Book Review – The Rosie Project

The Rosie Project

Little Free Library find on my part, this next book was our June book club pick. I didn’t know much going into it other than the fact that it’s going to be a movie at some point this year. I can’t say the book disappointed me – it just surprised me.

Book 20:
The Rosie Project
by Graeme Simsion

Contemporary, Fiction, Romance

May 2013

Synopsis According to Mandi:
Without spoilers, The Rosie Project is about genetics Professor Don Tillman’s search for the perfect wife. Through research/questionnaires/careful evaluation, Don believes he can find everything he’s looking for in a woman, but his project is thrown off course when Rosie enters his life, setting him down the path of a genetics project that takes up his time and transforms his world.

Favorite Quote(s):

“I asked you here tonight because when you realise you want to spend the rest of your life with somebody, you want the rest of your life to start as soon as possible.”

– Graeme Simsion, The Rosie Project

Awards (based upon my brief research):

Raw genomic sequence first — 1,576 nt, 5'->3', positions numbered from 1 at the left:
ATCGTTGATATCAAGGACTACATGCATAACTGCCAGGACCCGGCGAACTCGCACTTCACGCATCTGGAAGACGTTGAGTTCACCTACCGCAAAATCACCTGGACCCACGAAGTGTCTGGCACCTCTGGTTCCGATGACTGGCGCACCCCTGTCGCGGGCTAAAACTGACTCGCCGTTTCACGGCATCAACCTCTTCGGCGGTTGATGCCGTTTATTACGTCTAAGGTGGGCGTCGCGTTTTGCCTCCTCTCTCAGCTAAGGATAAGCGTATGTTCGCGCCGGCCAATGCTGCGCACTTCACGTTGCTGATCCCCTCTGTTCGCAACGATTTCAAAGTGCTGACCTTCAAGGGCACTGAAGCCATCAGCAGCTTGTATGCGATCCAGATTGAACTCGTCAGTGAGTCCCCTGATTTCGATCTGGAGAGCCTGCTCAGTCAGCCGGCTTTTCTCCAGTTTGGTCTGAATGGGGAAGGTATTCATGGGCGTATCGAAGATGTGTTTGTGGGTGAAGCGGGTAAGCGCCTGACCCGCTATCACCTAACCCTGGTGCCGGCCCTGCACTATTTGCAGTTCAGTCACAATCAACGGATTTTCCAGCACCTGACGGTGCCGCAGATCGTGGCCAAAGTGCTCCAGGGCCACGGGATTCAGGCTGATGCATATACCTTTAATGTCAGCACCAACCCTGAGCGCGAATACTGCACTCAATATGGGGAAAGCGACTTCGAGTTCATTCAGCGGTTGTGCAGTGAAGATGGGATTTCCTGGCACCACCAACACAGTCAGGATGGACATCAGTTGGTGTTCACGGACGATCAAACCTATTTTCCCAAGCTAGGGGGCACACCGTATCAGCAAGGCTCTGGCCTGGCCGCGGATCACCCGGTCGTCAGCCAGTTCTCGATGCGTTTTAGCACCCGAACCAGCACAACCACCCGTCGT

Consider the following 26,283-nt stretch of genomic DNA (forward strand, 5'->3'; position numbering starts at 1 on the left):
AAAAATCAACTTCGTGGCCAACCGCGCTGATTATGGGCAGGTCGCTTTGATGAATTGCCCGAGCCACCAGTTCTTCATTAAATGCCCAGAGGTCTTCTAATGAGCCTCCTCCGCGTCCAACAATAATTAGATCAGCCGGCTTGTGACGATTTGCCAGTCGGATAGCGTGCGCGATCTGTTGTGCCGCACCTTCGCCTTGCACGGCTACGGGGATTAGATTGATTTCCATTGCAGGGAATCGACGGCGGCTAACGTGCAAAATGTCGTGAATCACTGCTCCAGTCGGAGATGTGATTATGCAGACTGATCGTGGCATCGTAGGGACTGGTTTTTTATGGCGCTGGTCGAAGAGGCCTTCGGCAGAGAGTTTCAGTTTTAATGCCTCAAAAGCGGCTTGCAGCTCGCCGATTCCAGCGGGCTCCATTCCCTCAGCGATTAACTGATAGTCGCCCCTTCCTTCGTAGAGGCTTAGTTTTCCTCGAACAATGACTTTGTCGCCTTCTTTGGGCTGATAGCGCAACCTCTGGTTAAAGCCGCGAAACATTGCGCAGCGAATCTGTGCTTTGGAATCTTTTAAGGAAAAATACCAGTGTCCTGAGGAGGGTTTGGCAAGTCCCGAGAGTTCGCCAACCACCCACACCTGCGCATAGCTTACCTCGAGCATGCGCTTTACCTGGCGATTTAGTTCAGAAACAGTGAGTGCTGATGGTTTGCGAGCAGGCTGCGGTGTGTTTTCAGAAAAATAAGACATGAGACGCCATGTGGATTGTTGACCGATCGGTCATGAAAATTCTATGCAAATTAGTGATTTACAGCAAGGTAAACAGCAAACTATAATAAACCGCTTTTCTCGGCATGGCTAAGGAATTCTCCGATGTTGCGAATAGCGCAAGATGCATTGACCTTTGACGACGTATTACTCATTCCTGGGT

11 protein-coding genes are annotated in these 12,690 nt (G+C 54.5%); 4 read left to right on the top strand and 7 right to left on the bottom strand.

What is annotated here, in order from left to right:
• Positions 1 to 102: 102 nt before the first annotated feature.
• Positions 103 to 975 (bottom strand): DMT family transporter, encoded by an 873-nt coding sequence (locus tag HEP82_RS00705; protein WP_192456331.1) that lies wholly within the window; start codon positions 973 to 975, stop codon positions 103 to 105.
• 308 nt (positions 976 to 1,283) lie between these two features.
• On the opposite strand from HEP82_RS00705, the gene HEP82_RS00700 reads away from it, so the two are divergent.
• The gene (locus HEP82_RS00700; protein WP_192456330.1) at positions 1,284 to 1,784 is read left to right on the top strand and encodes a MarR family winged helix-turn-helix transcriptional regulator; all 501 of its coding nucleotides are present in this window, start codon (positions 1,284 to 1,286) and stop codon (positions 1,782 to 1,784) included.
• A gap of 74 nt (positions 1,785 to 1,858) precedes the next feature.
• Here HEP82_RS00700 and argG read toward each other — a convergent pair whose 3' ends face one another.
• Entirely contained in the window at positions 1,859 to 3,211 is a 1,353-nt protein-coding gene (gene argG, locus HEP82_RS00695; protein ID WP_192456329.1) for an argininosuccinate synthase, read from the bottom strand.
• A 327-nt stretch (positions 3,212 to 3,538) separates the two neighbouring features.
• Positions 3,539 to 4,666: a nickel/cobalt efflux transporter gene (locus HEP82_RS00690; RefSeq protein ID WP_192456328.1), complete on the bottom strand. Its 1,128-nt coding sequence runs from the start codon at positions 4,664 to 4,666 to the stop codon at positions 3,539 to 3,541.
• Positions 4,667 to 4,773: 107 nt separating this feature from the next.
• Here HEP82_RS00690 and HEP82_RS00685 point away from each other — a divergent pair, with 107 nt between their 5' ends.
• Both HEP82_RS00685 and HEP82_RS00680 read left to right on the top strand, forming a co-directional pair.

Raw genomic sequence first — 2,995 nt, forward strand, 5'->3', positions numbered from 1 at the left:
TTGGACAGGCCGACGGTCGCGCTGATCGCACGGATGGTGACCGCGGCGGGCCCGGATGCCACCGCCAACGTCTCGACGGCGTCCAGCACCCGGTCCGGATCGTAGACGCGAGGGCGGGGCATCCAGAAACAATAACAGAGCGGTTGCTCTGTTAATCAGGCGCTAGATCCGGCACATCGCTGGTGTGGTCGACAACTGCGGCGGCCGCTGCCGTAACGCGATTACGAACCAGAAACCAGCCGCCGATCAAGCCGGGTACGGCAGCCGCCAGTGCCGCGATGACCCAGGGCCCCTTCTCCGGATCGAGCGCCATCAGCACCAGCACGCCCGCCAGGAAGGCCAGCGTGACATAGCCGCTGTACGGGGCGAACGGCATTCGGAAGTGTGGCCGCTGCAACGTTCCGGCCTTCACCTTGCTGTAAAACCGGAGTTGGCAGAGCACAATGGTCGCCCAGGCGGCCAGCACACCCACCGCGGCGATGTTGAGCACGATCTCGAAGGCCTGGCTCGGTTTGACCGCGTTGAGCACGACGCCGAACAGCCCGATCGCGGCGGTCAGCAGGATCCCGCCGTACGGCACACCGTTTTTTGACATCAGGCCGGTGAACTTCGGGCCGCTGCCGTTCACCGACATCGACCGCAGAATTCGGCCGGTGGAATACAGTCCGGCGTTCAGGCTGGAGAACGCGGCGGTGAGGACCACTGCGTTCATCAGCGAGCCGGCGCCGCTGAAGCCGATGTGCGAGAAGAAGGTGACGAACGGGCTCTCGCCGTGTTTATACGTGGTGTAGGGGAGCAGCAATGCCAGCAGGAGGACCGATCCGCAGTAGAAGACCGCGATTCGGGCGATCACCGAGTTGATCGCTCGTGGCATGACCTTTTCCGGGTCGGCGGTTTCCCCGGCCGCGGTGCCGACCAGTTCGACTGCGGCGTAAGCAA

None yet.


My Overall Rating:
3.5 – This was a tough book for me to rate. When I first got started, it was so similar to How Not to Die Alone, that I couldn’t keep the plots/characters straight. My rating could very well be affected by the fact that I read those two books so close together. However, reading these two books so close together showed me that these types of books are really less creative than I’d hope they would be.

Oddball character has a plan. Oddball character is stuck in his/her ways. Oddball character is pushed out of his/her plan and his/her ways when he meets a wildcard of the opposite sex. While the relationship with wildcard character is initially project-based, it eventually disrupts everything oddball thought he/she wanted and changes his/her life for the better, making him/her fall in love with wildcard.

It was the same for How Not to Die Alone and Eleanor Oliphant is Completely Fine. I’m disappointed in myself for liking them all so much (haha), BUT, I would also note that their ratings have gone done with each one. 5 stars for Eleanor Oliphant is Completely Fine, 4 for How Not to Die Alone, 3.5 for The Rosie Project. Sorry Graeme.

I still love oddball characters. I think I just need to see them in a different plot for me to love their stories, too. Each one of the three books I mentioned above are highly worth the read – they were all fun, funny, cute and easy to get hooked on – I just can’t recommend them back-to-back.

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